Local police appeared to have enough information about the Lewiston gunman to take him into custody and pursue a weapons restriction weeks before he killed 18 and injured at least a dozen in a pair of shootings last week, according to a key architect of Maine’s “yellow flag” law, which is designed to temporarily seize firearms from those in mental health crisis who pose a risk to themselves or others.+
“This definitely appears like a case that the yellow flag process could have been utilized,” said state Senator Lisa Keim, a Republican who sponsored the 2019 bill in the Maine Legislature. “If the family, the son, and the ex-wife came and said, ‘He’s showing real signs of mental deterioration and mental distress,’ at that point they could have acted on that and taken him into protective custody and had him evaluated.”
But Keim stopped short of faulting law enforcement for failing to take the gunman into custody and take his weapons, saying she wanted more information from authorities.
“That’s a judgment call that I feel like it would be unhelpful for me to make, without sitting down and having all the information in front of me,” she said Wednesday in an interview with the Globe.
Maine’s yellow flag law, which is unique in the nation, has come under intense scrutiny in the week since Robert R. Card II opened fire at a Lewiston bowling alley and then a bar. Passed in 2019, the law is designed to allow local police to temporarily take weapons from people who are in mental health crises and may pose a risk. It is narrower and requires more steps than the “red flag” laws in more than 20 other states, because it requires that an individual be taken into protective custody and evaluated by a mental health professional before police can seek a weapons restriction from a judge. Elsewhere, family members can go directly to a judge to ask for weapons restrictions.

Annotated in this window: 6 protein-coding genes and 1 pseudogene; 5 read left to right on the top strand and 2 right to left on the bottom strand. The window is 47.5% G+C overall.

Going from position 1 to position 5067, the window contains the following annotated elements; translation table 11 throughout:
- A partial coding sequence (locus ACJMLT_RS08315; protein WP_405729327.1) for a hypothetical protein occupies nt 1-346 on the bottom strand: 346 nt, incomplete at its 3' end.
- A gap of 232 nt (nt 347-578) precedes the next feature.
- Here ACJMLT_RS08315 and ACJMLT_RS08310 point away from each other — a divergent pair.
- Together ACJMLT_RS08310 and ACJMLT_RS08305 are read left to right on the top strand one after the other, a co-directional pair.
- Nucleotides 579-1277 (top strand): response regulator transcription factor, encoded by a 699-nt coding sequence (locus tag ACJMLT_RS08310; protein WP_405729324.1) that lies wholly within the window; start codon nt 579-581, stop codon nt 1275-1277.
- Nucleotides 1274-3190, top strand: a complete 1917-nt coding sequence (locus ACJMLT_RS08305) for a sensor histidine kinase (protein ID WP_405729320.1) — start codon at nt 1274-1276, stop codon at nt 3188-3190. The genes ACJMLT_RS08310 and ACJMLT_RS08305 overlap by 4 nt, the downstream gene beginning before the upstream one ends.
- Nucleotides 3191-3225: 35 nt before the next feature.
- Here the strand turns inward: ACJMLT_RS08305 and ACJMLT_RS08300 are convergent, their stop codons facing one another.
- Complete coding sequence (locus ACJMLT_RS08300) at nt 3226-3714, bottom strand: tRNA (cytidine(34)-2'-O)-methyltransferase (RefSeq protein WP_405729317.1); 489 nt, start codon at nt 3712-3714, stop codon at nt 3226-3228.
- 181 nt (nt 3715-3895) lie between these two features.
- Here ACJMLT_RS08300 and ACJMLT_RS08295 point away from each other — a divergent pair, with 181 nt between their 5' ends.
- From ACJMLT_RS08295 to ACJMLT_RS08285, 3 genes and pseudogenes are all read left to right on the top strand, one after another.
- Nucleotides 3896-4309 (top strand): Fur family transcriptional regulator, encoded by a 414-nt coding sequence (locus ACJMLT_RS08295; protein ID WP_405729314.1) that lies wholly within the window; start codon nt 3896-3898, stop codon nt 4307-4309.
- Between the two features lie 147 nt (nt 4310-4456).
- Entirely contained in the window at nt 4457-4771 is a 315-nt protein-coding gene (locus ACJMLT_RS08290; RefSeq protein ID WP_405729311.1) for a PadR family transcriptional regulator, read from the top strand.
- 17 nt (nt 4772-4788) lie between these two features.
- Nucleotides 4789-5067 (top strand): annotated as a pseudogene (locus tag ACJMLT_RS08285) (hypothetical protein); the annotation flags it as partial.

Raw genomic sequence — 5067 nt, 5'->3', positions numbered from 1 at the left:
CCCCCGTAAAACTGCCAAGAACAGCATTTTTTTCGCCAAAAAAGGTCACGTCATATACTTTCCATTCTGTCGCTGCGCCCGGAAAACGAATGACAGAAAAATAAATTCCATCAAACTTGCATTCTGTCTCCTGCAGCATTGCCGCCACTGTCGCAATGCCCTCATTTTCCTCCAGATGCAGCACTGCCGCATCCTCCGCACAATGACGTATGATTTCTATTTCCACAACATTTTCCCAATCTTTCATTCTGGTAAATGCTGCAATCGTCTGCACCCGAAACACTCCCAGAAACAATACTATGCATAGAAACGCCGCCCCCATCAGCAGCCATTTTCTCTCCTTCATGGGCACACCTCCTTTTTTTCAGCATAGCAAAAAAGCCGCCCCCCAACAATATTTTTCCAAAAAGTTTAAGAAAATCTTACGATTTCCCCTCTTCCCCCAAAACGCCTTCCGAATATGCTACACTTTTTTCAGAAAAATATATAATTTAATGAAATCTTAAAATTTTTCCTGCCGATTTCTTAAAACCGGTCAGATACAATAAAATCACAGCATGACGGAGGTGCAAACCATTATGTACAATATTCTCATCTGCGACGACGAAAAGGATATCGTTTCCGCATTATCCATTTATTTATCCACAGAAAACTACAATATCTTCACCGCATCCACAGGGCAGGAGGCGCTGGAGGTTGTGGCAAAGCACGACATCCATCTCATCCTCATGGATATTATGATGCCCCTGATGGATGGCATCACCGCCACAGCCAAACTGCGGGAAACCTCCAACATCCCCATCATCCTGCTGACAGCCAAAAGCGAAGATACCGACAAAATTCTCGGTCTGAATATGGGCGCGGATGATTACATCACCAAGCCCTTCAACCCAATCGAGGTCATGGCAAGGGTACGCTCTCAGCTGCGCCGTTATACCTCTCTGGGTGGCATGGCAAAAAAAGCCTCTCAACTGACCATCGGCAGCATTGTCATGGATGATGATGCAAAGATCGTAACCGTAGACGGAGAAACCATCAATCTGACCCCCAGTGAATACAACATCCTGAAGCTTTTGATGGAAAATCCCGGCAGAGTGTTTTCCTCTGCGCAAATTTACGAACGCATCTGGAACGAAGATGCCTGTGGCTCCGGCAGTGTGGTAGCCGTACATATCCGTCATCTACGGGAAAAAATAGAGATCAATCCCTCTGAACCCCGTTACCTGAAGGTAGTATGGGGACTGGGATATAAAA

In the wake of the tragedy, some have called for Maine to adopt a stronger red flag law. But even under the yellow flag law already in place, experts said this week, local police had enough probable cause to begin the process of pursuing a weapons restriction, based on the repeated warnings they had received from family members and colleagues in the Army Reserve. Card’s son and ex-wife had warned police in May that he was paranoid and hearing voices, and also that he had recently retrieved as many as 15 guns he had stored at his brother’s home.
And a September letter from the Army Reserve could not have been more explicit in its expression of concern: he is “going to snap,” the letter said, relaying the fears of one of Card’s fellow reservists. He is going to “commit a mass shooting.”
Under Maine’s law, to begin pursuing a weapons restriction, law enforcement must take a person into protective custody based on probable cause “that a person may be mentally ill and that due to that condition the person poses a likelihood of serious harm.”
To make that determination, law enforcement “may rely upon information provided by a 3rd-party informant if the officer confirms that the informant has reason to believe, based upon the informant’s recent personal observations of or conversations with a person, that the person may be mentally ill and that due to that condition the person poses a likelihood of serious harm.”
The information from Card’s family and fellow Army Reservists seems to meet that bar, experts said.
In an earlier interview with the Globe, Keim said she did not see last week’s tragedy as an indication that Maine needs stronger gun legislation.
“Where [the yellow flag law] has been used, it has been effective,” she said last week. Since the law went into effect in 2020, Maine authorities have used the yellow flag law to issue weapons restrictions 82 times, records show.
Officers with the Sagadahoc sheriff’s office twice visited Card’s trailer in September, but failed to make contact, records show. The first time, no one was home, according to police. The next morning, a sheriff’s deputy, with backup from the Kennebec County sheriff’s department, also did not speak with Card.
“Card could be heard moving around inside the trailer but would not answer the door,” the deputy wrote in a report. “Due to being in a very disadvantagous (sic) position we decided to back away.”